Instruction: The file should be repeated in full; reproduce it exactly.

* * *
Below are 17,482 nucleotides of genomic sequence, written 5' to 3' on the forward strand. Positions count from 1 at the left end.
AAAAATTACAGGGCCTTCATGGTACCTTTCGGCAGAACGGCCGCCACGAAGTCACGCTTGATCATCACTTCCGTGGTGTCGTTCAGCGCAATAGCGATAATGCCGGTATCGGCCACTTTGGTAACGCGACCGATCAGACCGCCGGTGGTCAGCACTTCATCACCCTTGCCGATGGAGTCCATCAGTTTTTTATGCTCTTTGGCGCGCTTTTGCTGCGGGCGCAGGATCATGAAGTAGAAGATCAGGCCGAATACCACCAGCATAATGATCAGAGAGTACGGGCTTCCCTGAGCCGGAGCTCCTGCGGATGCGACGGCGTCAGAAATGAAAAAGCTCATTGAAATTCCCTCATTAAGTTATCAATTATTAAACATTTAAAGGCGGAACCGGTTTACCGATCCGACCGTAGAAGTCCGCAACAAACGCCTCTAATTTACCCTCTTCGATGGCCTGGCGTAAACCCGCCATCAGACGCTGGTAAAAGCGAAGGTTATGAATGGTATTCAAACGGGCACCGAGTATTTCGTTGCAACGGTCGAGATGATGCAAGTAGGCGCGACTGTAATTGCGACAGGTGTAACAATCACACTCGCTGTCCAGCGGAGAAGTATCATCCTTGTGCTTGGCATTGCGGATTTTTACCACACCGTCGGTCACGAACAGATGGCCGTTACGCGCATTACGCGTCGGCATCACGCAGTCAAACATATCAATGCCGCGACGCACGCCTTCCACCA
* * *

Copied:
Below are 17,482 nucleotides of genomic sequence, written 5' to 3' on the forward strand. Positions count from 1 at the left end.
AAAAATTACAGGGCCTTCATGGTACCTTTCGGCAGAACGGCCGCCACGAAGTCACGCTTGATCATCACTTCCGTGGTGTCGTTCAGCGCAATAGCGATAATGCCGGTATCGGCCACTTTGGTAACGCGACCGATCAGACCGCCGGTGGTCAGCACTTCATCACCCTTGCCGATGGAGTCCATCAGTTTTTTATGCTCTTTGGCGCGCTTTTGCTGCGGGCGCAGGATCATGAAGTAGAAGATCAGGCCGAATACCACCAGCATAATGATCAGAGAGTACGGGCTTCCCTGAGCCGGAGCTCCTGCGGATGCGACGGCGTCAGAAATGAAAAAGCTCATTGAAATTCCCTCATTAAGTTATCAATTATTAAACATTTAAAGGCGGAACCGGTTTACCGATCCGACCGTAGAAGTCCGCAACAAACGCCTCTAATTTACCCTCTTCGATGGCCTGGCGTAAACCCGCCATCAGACGCTGGTAAAAGCGAAGGTTATGAATGGTATTCAAACGGGCACCGAGTATTTCGTTGCAACGGTCGAGATGATGCAAGTAGGCGCGACTGTAATTGCGACAGGTGTAACAATCACACTCGCTGTCCAGCGGAGAAGTATCATCCTTGTGCTTGGCATTGCGGATTTTTACCACACCGTCGGTCACGAACAGATGGCCGTTACGCGCATTACGCGTCGGCATCACGCAGTCAAACATATCAATGCCGCGACGCACGCCTTCCACCA